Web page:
Reserve Bank of Malawi (RBM) has hinted that it is currently monitoring the market with keen interest on the possibility of effecting a policy rate (bank rate) cut in view of the falling inflation rate.
The central bank, speaking on Tuesday through its public relations officer Mbane Ngwira, says it is conscious of some major downside risks in the economy that could prohibit its Monetary Policy Committee (MPC) to revise downwards the policy rate currently at 25 percent.
The market is anticipating a possible cut in the policy rate—the rate at which banks borrow money from the central bank—on account of plummeting average prices of basic goods and services in the economy or inflation.
The rate of inflation has been on downward spiral since December 2014 from 24.2 percent registered during the month to 18.2 percent as at March 2015, according to the National Statistical Office (NSO).
The rate peaked to as high as 37.9 percent in February 2013.
The falling inflation rate has been buoyed by both the recent fuel price cut and the appreciation of the local currency against major convertibles as well as a decrease in both food and non-food inflation.
Following such a drop in the rate, economic commentators such as Nico Asset Managers Limited have in recent weeks speculated that the move could prompt RBM to reduce the policy rate which could also result in commercial banks easing their respective base lending rates currently hovering around 40 percent.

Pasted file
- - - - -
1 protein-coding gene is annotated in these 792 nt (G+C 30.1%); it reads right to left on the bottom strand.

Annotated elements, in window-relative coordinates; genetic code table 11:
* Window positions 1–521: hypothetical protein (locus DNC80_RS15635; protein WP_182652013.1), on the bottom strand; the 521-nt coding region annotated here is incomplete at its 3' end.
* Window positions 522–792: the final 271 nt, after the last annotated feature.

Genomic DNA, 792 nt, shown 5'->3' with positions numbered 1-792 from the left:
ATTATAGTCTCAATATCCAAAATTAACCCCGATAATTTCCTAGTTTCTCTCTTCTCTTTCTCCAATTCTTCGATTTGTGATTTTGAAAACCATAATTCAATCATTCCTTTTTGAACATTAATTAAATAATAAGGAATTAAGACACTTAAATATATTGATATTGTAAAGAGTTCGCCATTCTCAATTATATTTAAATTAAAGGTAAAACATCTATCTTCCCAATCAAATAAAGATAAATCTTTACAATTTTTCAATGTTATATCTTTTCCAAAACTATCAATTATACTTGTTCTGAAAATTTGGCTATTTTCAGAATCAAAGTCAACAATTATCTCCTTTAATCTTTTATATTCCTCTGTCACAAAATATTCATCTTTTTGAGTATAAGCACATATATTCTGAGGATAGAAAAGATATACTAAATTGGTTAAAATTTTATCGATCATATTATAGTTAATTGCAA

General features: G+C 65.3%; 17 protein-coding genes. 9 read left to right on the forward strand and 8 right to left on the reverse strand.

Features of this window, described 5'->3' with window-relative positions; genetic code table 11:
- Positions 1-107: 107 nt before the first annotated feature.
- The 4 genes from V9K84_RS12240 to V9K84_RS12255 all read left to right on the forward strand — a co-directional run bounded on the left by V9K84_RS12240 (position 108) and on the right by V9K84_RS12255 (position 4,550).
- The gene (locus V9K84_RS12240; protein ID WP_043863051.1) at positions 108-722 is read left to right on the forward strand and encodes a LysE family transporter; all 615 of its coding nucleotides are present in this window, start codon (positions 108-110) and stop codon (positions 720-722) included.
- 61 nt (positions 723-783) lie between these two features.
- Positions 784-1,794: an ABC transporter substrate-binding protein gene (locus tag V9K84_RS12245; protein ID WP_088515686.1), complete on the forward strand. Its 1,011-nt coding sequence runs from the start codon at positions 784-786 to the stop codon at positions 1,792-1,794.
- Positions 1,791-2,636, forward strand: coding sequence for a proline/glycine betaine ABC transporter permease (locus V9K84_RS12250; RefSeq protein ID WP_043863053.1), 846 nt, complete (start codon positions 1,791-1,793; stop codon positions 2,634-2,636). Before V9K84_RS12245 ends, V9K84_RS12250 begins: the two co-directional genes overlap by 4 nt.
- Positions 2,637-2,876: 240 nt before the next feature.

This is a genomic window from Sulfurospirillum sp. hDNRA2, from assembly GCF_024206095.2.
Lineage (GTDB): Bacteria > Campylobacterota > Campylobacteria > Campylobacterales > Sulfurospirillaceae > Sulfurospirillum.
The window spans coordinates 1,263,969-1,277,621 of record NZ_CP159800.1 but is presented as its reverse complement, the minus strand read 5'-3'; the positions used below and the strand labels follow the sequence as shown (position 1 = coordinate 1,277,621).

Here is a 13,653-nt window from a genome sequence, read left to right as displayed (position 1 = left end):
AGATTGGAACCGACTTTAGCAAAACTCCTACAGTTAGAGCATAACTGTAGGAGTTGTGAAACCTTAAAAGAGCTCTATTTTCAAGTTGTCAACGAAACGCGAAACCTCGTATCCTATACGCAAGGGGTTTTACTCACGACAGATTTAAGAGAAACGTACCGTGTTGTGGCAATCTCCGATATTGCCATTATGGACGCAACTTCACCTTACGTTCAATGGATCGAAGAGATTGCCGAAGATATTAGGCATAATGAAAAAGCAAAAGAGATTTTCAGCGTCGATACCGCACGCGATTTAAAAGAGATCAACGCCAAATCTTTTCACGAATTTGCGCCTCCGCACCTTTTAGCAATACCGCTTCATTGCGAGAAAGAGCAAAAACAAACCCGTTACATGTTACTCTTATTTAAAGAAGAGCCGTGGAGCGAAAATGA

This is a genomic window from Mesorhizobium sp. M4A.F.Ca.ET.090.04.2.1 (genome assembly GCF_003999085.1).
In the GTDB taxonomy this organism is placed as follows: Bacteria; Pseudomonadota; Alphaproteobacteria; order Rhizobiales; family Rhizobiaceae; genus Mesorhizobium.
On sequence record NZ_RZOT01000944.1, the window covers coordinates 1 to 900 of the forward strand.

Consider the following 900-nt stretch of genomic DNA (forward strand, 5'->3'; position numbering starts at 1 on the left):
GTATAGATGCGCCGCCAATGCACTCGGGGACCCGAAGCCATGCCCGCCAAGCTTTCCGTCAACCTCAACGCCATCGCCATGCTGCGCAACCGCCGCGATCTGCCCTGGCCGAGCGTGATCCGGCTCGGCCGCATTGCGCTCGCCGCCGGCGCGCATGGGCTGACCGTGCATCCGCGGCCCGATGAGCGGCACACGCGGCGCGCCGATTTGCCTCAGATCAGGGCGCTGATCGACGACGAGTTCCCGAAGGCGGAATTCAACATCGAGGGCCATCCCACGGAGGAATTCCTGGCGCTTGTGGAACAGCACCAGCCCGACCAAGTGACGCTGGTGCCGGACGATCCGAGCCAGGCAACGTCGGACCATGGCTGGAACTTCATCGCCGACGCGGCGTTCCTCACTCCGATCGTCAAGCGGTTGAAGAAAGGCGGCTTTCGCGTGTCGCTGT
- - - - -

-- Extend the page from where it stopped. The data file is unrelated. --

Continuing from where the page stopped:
But in an interview Ngwira said RBM is cautiously “forward looking” on the market.
“Right now government is in deficit and if this deficit goes deeper, that will imply more pressures on inflation rate and as such we have taken a wait and see stance,” said Ngwira.
Recently, the fiscal deficit was revised upwards by the European Intelligent Unit (EIU) to 4.1 percent of GDP from 3.5 percent.
He also cited the expected low maize harvest as one risk threatening a policy rate cut.
Ngwira said the timing in financing the expected maize shortage will also be key in the bank’s decision to cut the policy rate.
“If the maize is purchased now, there will be enough supply and that will have no impact on inflation,” he said.
Maize availability in Malawi traditionally dictates the pace of inflation as it is attached more weight in the consumer price index (CPI), a basket used to compute inflation rate.
A latest market commentary by Nico Asset Managers Limited stated that the monetary policy rate may be adjusted downwards if the inflation rate reduces significantly.
RBM last revised upwards the policy rate in October 2014 to 25 percent from 22.5 percent.
And the recent second MPC of RBM for the year 2015 held towards the end of last month also decided to maintain the policy rate at 25 percent.
In the meantime, RBM has put the December 2015 inflation target at 12 percent, but according to a University of Malawi’s Chancellor College economics professor Ben Kaluwa, the target is a tall order and ambitious in the wake of expected drop in output due to ravaging floods that hit the country in January.